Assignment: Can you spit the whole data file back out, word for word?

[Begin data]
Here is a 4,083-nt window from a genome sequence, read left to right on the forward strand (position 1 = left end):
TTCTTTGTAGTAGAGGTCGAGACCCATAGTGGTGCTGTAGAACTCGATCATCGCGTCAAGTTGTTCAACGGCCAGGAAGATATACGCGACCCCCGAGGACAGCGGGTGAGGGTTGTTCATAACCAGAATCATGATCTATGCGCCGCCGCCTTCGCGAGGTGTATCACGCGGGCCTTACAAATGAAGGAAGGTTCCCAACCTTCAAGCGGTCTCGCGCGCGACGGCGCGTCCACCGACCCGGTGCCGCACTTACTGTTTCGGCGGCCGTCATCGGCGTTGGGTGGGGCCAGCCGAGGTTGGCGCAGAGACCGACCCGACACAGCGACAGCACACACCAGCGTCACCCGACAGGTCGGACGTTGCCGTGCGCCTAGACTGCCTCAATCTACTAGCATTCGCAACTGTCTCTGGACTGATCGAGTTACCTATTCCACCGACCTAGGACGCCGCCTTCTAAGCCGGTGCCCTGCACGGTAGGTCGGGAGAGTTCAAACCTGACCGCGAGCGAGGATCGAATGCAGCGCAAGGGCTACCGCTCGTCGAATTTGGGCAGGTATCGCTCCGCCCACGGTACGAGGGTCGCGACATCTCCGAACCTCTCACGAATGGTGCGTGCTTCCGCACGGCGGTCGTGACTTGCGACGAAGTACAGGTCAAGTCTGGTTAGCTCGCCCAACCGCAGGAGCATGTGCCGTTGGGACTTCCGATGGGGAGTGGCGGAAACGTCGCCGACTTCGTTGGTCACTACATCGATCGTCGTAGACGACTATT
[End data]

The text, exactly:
Here is a 4,083-nt window from a genome sequence, read left to right on the forward strand (position 1 = left end):
TTCTTTGTAGTAGAGGTCGAGACCCATAGTGGTGCTGTAGAACTCGATCATCGCGTCAAGTTGTTCAACGGCCAGGAAGATATACGCGACCCCCGAGGACAGCGGGTGAGGGTTGTTCATAACCAGAATCATGATCTATGCGCCGCCGCCTTCGCGAGGTGTATCACGCGGGCCTTACAAATGAAGGAAGGTTCCCAACCTTCAAGCGGTCTCGCGCGCGACGGCGCGTCCACCGACCCGGTGCCGCACTTACTGTTTCGGCGGCCGTCATCGGCGTTGGGTGGGGCCAGCCGAGGTTGGCGCAGAGACCGACCCGACACAGCGACAGCACACACCAGCGTCACCCGACAGGTCGGACGTTGCCGTGCGCCTAGACTGCCTCAATCTACTAGCATTCGCAACTGTCTCTGGACTGATCGAGTTACCTATTCCACCGACCTAGGACGCCGCCTTCTAAGCCGGTGCCCTGCACGGTAGGTCGGGAGAGTTCAAACCTGACCGCGAGCGAGGATCGAATGCAGCGCAAGGGCTACCGCTCGTCGAATTTGGGCAGGTATCGCTCCGCCCACGGTACGAGGGTCGCGACATCTCCGAACCTCTCACGAATGGTGCGTGCTTCCGCACGGCGGTCGTGACTTGCGACGAAGTACAGGTCAAGTCTGGTTAGCTCGCCCAACCGCAGGAGCATGTGCCGTTGGGACTTCCGATGGGGAGTGGCGGAAACGTCGCCGACTTCGTTGGTCACTACATCGATCGTCGTAGACGACTATT